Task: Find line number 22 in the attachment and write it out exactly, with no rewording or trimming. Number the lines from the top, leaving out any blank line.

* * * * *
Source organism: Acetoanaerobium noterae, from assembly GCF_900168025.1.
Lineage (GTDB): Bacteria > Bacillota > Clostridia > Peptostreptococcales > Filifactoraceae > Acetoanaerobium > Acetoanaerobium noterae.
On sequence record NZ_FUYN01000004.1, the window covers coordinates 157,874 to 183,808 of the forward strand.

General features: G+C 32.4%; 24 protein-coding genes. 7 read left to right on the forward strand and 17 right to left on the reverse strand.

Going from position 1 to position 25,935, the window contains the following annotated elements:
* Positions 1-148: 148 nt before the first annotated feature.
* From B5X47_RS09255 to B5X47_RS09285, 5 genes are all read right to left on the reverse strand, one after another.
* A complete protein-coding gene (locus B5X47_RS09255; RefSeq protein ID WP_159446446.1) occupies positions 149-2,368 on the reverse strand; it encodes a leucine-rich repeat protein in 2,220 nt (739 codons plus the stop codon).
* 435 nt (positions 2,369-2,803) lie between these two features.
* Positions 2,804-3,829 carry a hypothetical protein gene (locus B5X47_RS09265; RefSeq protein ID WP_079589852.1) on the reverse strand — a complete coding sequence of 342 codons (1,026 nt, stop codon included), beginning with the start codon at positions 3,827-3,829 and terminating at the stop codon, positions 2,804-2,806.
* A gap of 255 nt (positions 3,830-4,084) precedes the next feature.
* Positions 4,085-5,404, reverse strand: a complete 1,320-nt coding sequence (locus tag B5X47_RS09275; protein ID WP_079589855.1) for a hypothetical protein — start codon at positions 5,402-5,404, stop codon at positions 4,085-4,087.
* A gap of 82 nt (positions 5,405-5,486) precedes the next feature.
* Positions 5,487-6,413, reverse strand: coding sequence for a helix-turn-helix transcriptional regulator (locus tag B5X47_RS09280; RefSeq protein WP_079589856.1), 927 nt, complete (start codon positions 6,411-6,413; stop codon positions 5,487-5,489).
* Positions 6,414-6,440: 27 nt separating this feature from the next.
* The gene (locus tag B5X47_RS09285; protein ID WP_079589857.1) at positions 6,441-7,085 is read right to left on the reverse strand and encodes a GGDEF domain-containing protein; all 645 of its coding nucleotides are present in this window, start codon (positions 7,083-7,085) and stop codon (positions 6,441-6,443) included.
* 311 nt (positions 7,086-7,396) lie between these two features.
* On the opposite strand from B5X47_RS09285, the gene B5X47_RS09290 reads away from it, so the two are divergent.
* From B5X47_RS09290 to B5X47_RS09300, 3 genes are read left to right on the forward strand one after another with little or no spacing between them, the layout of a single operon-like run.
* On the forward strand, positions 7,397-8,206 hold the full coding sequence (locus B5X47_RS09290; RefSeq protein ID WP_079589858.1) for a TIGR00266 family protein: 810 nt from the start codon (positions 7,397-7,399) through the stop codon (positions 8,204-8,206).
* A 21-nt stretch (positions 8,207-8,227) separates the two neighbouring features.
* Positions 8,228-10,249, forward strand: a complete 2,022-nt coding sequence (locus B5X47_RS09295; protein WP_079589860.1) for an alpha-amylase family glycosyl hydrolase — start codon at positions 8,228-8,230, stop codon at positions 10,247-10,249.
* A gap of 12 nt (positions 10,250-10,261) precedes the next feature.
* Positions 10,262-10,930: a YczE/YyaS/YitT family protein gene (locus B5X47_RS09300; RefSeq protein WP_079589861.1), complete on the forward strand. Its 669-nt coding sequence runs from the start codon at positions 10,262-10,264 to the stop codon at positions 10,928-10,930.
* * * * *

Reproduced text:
* Positions 8,228-10,249, forward strand: a complete 2,022-nt coding sequence (locus B5X47_RS09295; protein WP_079589860.1) for an alpha-amylase family glycosyl hydrolase — start codon at positions 8,228-8,230, stop codon at positions 10,247-10,249.